For those living with Parkinson’s disease (PD), their safety and quality of life depend on the strength of their support group. When patients, family and caregivers work together as a team, patients can lead full, rich lives despite the disease process. How can patients and family members come to function as a cohesive team?
Though there is still much to learn, the medical field is continually making exciting breakthroughs in the research and treatment of Parkinson’s disease. To maintain a high quality of living, both patients and their caregivers should stay up to date on the latest information and research. In addition, all parties involved should be alert to the diverse signs and symptoms that indicate the disease’s progress.
Tips for patients: The primary safety concern for those with Parkinson’s is the risk of falls. Those with PD gradually develop a slow, shuffling, unsteady gait that makes it easy to trip and fall. Patients can protect themselves by being especially careful when they are standing up. Being aware of hazards, such as wrinkled carpets and using a cane or a walker can also prevent most accidents.
Ideas for caregivers: The biggest safety goal of caregivers is providing a safe environment that presents no fall hazards. Every member of the family can cooperate to ensure that living areas are clean, uncluttered and obstruction free.
Key symptoms to watch: Falls and near-misses should not be brushed off as insignificant. Many patients ignore these events, perhaps viewing them as meaningless accidents. However, an increase in falls can indicate a progression of the disease and the need to reevaluate treatment.
Tips for patients: Parkinson’s doesn’t just provoke physical symptoms. Up to 80 percent of patients will eventually experience some degree of Parkinson’s dementia. However, being well organized can help manage even the most severe symptoms. It’s a good idea to keep an agenda to help track important events. Even simple, everyday activities, such as meal times and medication doses, can be included if necessary.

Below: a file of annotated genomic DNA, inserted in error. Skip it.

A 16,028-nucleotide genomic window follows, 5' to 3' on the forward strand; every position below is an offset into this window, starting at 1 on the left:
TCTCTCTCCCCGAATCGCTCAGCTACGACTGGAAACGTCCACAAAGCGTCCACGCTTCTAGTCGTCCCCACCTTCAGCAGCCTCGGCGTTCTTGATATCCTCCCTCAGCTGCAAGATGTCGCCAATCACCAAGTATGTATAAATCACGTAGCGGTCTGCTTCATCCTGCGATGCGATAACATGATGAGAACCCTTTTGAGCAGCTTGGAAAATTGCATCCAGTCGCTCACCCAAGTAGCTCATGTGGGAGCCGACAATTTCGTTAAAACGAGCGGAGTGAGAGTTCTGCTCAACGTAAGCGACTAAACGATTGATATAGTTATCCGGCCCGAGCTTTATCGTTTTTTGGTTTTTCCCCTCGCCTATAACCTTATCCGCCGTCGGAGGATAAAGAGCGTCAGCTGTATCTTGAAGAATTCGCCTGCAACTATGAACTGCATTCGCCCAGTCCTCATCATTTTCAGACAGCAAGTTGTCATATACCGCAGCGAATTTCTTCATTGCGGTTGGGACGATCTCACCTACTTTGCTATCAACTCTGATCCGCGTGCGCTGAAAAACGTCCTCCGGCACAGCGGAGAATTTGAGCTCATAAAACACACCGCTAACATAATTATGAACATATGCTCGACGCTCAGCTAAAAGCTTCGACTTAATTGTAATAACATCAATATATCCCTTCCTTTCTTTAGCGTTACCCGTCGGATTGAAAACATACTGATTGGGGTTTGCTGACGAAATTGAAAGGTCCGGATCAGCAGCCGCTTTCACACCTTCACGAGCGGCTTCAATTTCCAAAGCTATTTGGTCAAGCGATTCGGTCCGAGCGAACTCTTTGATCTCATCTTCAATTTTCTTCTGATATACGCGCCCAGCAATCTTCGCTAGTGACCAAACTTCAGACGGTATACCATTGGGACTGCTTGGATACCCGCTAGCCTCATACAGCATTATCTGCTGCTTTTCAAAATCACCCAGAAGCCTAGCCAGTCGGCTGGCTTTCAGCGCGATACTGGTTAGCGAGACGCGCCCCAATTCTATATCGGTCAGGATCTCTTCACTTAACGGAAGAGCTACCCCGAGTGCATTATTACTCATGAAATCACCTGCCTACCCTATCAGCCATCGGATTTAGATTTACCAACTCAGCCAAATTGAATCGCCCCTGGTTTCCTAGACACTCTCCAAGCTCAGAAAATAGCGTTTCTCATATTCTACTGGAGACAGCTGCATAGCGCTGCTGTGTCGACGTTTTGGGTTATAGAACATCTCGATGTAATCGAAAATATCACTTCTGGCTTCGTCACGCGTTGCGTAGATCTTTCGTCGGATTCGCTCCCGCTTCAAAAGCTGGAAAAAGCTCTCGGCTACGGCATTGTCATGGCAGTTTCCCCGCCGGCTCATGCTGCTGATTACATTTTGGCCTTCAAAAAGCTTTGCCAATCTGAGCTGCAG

Ideas for caregivers: Though it could be unnecessary – or even upsetting to the patient – for caregivers to follow behind and track every decision, family members would do well to keep a copy of the patient’s agenda and medication list. Caregivers can make it as easy as possible for the patient to stay oriented; for example, clocks and calendars can be placed liberally around the house. In addition, keeping track of doctor’s appointments, including the transportation to and from the office, might become the responsibility of the caregivers.
Key symptoms to watch: Common mental effects include forgetfulness, anxiety, depression, and behavioral changes. When new symptoms are promptly investigated by a neurologist or other specialist, they are much more manageable.
Tips for patients: Though there may be some functional limitations early on, patients who remain active can stay independent well into the disease process. An effort can be made to perform all normal activities of daily living unassisted. Staying active and maintaining motor skills will help patients adjust to the disease process as it progresses. Though some tasks may require more thought and time, staying largely independent is a realistic goal.
Ideas for caregivers: Since patients are generally most content when they maintain their independence, it’s best to resist the urge to take care of every little detail. However, assistance can still be given. One way to do so is to ensure patients follow an appropriate medication schedule that optimizes independence; for example, caregivers can make sure that antiparkinsonian medications are taken before meals so patients can feed themselves unassisted.
Key symptoms to watch: Is the patient struggling with tasks that used to be simple, such as eating and dressing themselves? Though such progression is inevitable, attention to detail will help those involved make adjustments to their routine and plan of care.
For both patients and family members, expert help can ease the load of dealing with Parkinson’s disease at home. If you or a loved one in the Puget Sound area is suffering from PD, Fedelta Home Care can help. With well over a decade of home care expertise, we can help your family plan for every aspect of Parkinson’s home care, including arranging for caregivers to visit your home on a part or full-time basis. Contact us today to learn more about our disease management services.